Dan 1 Kraj
Dan 1 Kraj
At the start of the $1,000 Seniors No-Limit Hold'em Championship close to 4,000 players were registered, and that number grew to 4,425 once the registration was closed at the start of level seven. For the third year in a row the event drew more than 4,000 entries and the previous record attendance of 4,406 from 2013 was overthrown. After the introduction by Oklahoma Johnny Hale, things escalated quickly at the tables and more than 2,800 players were sent to the rail before the dinner break at the end of level six.
Five more levels were played after dinner and 486 players will return for Day 2 with the top 468 places getting paid. The final chip counts will be available on wsop.com within the hour.
Among those that didn't bag chips were the likes of Michel Abecassis, Marcel Luske, Pierre Neuville, European Poker Tour founder John Duthie, actor James Woods, Cyndy Violette as well as the WSOP bracelet winners Jorg Peisert and Susie Isaacs.
Duthie folded to a river shove from Richard Munro on a four-card-flush board and then ran into shortly after, whereas Munro is among the chip leaders with 104,400 chips after eleven levels of play. Other big stacks include Sam Farha (89,600), who had been running hot in the last few levels after being short on chips for most of the day, Marcee Topp (78,900), Donna Rosenthal (70,400), James Traber (70,700) and Terry Timmins (67,000).
Former WSOP Main Event runner up Dennis Phillips lost three flips towards the end and bagged up 16,900, WSOP bracelet winner Nikolaus Teichert (9,300) will come back with even fewer chips. Other notable names include Simon Trumper (45,400), Barny Boatman (39,100) and Irish legend Mick McCloskey (21,200).
Day 2 restarts at 11am Vegas time in the Amazon Room and it won't be long before the remaining players face the money bubble with less than 20 spots to go until a min cash of $1,752. The top 468 spots will earn at least that amount whereas the winner takes home a stunning $627,462 and a WSOP Gold Bracelet.
|Gary La Duca||64,100|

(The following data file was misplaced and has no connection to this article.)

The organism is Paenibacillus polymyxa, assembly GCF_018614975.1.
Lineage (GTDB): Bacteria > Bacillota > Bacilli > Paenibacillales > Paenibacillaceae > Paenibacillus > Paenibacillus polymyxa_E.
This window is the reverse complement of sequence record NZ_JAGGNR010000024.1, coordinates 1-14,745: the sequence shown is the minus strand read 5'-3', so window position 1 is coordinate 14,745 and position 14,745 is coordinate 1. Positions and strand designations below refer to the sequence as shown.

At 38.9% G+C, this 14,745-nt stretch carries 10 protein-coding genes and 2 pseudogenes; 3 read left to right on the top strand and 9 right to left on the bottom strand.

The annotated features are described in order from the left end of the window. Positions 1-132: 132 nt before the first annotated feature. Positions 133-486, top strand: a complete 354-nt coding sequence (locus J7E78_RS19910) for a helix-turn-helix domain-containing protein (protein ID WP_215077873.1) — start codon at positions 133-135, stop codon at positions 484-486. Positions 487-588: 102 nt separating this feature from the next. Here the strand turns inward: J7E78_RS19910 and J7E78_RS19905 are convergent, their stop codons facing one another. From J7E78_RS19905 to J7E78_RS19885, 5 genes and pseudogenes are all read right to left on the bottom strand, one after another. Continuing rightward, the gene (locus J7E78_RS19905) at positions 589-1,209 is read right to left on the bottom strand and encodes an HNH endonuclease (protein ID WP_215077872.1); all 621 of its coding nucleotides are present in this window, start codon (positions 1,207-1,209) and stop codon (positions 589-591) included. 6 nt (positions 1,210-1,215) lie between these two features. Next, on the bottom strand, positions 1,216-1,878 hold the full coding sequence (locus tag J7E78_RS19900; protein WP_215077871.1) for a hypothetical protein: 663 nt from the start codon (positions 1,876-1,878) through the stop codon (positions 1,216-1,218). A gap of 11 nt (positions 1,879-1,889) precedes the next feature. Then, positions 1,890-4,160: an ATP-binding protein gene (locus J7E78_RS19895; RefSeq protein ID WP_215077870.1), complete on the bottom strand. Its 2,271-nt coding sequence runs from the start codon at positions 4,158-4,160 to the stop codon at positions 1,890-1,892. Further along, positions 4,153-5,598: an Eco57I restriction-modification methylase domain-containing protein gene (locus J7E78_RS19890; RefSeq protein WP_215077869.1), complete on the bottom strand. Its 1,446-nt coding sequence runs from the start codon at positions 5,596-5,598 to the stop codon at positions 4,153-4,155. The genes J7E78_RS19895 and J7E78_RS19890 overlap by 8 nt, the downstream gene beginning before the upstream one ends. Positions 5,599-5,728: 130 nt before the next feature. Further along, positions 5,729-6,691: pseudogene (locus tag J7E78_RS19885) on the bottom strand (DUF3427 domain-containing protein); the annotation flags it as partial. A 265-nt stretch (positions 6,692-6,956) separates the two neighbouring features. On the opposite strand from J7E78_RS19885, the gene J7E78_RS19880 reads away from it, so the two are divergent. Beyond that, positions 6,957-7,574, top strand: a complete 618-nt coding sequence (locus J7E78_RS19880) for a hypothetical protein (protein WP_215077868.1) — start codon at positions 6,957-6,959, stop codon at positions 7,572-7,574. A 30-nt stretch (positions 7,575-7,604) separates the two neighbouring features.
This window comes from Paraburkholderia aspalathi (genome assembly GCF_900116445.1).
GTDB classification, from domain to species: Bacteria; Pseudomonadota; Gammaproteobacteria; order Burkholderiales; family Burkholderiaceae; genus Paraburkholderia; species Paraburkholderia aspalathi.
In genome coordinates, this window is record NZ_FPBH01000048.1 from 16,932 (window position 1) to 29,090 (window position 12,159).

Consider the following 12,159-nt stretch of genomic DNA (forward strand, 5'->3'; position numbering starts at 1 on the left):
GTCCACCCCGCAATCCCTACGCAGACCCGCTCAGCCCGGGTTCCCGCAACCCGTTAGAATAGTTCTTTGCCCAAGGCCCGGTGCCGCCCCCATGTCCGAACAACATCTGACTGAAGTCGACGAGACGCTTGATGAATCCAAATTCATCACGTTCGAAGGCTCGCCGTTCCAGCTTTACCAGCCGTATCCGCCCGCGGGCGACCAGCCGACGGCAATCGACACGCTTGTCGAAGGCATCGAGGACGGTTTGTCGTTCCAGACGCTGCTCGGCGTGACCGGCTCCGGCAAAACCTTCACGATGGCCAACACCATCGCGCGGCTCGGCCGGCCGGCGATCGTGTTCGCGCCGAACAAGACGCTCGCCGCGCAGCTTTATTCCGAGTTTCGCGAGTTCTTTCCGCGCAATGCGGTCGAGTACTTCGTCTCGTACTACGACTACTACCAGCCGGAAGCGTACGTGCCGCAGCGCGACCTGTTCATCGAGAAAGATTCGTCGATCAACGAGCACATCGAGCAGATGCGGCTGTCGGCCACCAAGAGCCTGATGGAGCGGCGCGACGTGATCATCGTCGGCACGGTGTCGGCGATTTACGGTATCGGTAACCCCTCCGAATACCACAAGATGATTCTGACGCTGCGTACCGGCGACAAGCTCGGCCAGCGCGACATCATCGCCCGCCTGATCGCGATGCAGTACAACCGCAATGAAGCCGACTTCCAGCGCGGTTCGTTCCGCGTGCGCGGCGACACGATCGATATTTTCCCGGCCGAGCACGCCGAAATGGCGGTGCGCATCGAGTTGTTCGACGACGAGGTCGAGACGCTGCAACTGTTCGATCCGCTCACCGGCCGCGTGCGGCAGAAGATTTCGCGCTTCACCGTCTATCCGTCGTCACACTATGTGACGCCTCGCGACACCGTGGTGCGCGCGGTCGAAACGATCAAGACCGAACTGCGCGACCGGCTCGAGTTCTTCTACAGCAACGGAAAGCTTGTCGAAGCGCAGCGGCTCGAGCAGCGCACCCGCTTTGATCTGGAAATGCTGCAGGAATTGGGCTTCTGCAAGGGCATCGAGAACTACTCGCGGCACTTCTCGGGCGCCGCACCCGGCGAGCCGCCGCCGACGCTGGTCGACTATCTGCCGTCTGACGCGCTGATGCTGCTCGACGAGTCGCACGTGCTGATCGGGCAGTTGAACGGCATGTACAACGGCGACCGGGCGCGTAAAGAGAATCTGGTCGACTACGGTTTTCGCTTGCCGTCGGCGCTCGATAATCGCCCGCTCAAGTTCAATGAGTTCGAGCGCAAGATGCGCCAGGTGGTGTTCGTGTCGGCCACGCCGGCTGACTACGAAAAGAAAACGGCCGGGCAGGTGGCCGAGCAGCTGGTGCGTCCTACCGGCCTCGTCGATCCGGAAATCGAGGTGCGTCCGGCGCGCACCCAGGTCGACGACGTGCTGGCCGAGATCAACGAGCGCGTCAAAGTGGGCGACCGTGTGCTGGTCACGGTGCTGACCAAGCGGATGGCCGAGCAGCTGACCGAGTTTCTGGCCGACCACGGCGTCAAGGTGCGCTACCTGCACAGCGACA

Dennis Phillips called a shove for most of his stack with and was up against the baby pair .
We haven’t met anyone who has liked ace king in this tournament and Phillips was no different.
He shook his head as the flop fell and kept right on shaking it until the end as the turn and river saw him left with fumes with a few more hands to play tonight.
"Dealers please complete the hand and then deal three more hands," was the announcement through the speakers and thus the clock has been stopped.
Richard Munro defended his big blind against an under the gun raise and then check-folded the flop, flashing the after the bet of the pre-flop raiser. "Jack no good?". His opponent shook her head and mucked both cards. Munro is up nicely regardless of that minor setback though.
Gary LaDuca raised to 2,200 from the button, one seat over Barny Boatman three-bet to 6,800 and LaDuca called to see the . Boatman carefully counted his chips and then bet 7,000, almost immediate fold from his opponent.
Tony Hoskins doesn’t seem to have been able to get much going since we last checked in with him. He was in the small blind and called a raise to 3,500 from a lady who had a stack of over 40,000.
They got it heads up and saw a flop of . Hoskins led right into the raiser betting 4,000. That didn’t seem to have the desired effect as she raised him to 12,000.
Hoskins raised his arm up and mucked his cards in disgust. As she collected the pot he asked his opponent, “What did you have that time?”
“Two cards.” she replied. “Two beautiful cards. I had the flush, it was pretty obvious I had the flush.”
Hoskins is now playing an average stack and is 45 places of the money.
Not only Donna Rosenthal is doing pretty well, Marcee Topp also tops her table with a more than rock solid stack of 80,000 in chips. With half an hour to play and 522 players remaining, that is more than three times the current average!
Perhaps the subdued nature of Sam Farha earlier in the day was due to the hours he regularly keeps as he is now smiling and chatting with the table. Or perhaps it is also due to his growing chip stack.
A hand we witness certainly had him chuckling. He checked the flop of and then bet 4,500 on the turn card. His opponent folded and Farha flashed his neighbour his hole cards and the showed the table . “Two black aces.” Another player said.
“Listen buddy.” Farha began, “I’ve been gambling for three days straight and I said to myself at the start of this, only aces.”